Surfing the web securely

With the increase of Internet use, there comes a wealth of information sharing, entertainment options, e-commerce possibilities and convenience. However, this doesn’t necessarily constitute more online safety. According to the non-profit group Get Safe Online, more than one in five of its 2009 survey respondents have been victims of online identity fraud.

To protect your privacy and avoid being the next victim, follow these simple steps:

1. Obtain a copy of your credit file

Get a copy of your personal file from a credit reference agency regularly. This will allow you to spot any potential misuse and correct any problems quickly.

2. Take precautions when moving

If your address changes, don’t forget to inform your bank and credit card companies. Mail redirection services may also be helpful to ensure your personal documents don’t get into the wrong hands.

3. Vary your online passwords

It may seem obvious but avoid using the same password for multiple online accounts, especially banking accounts. Use a combination of letters and numbers in passwords and try to change passwords frequently.

4. Watch out at work

It’s vital to keep important documents in a secure place, just as you would at home. When a document is no longer needed, shred it. Shredding papers containing personal data is one of the fastest, simplest ways to get rid of private documents and protects you from fraudsters who might look for information in rubbish bins.

5. Be more skeptical when web surfing

Detective Sergeant. Colin Aitkin of Special Fraud Unit, of the Lothian Borders Police, recommends that you, “ask yourself how often you type in your details to some web site, which says it’s secure. But how do we actually know it’s secure?” Before signing up for a web service or making an online transaction, view the site’s privacy policy to learn who has access to your personal information before, during and after your transaction.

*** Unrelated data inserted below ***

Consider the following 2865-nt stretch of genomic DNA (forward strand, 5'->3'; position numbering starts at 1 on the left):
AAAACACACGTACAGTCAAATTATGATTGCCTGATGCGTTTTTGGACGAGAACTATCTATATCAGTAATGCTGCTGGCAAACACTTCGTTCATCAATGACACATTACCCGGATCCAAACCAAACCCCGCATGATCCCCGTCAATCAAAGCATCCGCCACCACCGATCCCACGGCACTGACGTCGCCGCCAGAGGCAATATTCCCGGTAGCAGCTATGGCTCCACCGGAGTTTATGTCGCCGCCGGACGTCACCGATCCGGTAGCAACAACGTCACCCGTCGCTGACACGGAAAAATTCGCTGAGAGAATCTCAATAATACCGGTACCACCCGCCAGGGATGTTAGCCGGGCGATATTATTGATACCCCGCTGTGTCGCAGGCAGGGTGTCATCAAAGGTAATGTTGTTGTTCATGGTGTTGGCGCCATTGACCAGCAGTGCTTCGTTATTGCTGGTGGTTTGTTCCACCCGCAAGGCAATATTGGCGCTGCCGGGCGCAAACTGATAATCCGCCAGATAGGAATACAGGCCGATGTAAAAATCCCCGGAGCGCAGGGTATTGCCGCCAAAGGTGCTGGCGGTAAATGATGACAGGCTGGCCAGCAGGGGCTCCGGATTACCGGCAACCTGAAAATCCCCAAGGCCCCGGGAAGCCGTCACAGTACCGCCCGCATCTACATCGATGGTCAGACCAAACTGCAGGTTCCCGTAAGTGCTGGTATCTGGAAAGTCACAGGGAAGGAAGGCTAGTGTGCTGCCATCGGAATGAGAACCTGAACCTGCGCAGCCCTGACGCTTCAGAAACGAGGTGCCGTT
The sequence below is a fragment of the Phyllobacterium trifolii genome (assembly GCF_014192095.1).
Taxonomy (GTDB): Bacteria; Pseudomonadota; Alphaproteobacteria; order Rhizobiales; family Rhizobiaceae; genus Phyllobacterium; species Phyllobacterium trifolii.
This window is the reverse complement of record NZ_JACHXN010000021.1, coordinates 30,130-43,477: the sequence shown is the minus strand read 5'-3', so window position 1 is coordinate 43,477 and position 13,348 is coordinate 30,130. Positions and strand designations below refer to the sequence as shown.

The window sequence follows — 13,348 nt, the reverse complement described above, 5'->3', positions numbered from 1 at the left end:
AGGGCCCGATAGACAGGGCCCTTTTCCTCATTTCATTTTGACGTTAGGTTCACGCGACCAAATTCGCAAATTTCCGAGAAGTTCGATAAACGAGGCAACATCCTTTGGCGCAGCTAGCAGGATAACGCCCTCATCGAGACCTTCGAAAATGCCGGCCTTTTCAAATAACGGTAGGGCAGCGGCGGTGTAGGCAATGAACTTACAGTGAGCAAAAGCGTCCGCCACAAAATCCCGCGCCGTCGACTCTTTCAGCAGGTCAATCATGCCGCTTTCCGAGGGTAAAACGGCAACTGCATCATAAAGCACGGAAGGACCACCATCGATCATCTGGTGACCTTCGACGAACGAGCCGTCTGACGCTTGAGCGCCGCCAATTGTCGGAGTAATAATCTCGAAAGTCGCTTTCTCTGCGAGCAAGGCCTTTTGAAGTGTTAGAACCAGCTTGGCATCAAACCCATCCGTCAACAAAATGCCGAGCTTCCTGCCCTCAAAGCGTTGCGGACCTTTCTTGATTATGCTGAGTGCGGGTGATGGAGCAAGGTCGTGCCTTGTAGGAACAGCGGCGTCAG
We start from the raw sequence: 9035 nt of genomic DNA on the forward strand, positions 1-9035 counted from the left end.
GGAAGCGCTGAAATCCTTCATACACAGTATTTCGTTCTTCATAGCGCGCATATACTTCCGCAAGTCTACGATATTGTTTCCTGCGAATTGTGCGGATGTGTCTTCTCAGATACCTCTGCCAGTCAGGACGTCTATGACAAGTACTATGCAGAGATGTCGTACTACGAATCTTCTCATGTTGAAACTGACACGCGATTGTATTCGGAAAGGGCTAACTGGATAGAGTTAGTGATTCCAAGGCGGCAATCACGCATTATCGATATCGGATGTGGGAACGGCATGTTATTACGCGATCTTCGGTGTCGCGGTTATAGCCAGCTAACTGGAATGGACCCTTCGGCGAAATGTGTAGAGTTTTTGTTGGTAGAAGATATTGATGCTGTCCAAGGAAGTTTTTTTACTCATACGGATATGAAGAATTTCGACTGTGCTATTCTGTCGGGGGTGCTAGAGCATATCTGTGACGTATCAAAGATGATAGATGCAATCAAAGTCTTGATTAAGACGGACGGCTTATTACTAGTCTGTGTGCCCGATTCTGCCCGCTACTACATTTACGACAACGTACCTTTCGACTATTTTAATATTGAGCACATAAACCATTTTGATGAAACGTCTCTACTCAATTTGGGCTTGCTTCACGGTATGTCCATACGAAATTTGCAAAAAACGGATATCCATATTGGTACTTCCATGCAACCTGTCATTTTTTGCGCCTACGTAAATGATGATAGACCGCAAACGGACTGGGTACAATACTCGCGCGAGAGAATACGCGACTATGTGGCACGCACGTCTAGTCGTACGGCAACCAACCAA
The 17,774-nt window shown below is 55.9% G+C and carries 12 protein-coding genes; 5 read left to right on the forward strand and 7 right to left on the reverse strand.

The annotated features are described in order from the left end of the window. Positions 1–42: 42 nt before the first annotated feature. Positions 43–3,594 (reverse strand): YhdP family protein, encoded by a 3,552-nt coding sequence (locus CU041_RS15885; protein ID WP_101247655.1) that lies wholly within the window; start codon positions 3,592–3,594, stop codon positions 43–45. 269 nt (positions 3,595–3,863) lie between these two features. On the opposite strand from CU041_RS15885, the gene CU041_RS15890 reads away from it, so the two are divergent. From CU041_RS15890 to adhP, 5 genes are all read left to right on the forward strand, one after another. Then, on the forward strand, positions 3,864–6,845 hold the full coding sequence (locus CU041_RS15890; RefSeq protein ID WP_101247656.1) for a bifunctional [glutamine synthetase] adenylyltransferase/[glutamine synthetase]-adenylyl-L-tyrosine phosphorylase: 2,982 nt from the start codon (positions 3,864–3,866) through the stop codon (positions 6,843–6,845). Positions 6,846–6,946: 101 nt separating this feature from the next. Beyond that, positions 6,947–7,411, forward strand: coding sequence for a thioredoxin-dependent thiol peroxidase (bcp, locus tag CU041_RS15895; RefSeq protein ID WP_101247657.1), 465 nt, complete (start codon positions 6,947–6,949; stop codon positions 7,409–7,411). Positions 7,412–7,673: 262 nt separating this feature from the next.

6. Report stolen items immediately

If your credit or debit card is lost or stolen, cancel it right away with your bank or credit card company. If a passport or any identification document is lost or stolen, report it to the relevant organisation that issued it and obtain another.

7. Protect your computer

According to a 2009 report from Get Safe Online, 56% of survey respondents have, or have friends or family members that have been victims of Internet crimes. These crimes range from computer virus attacks and phishing to hacking and identity theft. By installing security software, your computer is less vulnerable to these offenses.

8. Set a password or PIN for mobile devices

To increase security on mobile phones or electronics, set a password or PIN. Only one-third of those surveyed by Get Safe Online said they used this security function on their mobile devices.

Words by Katie Dohse

Photo by Stock.XCHNG


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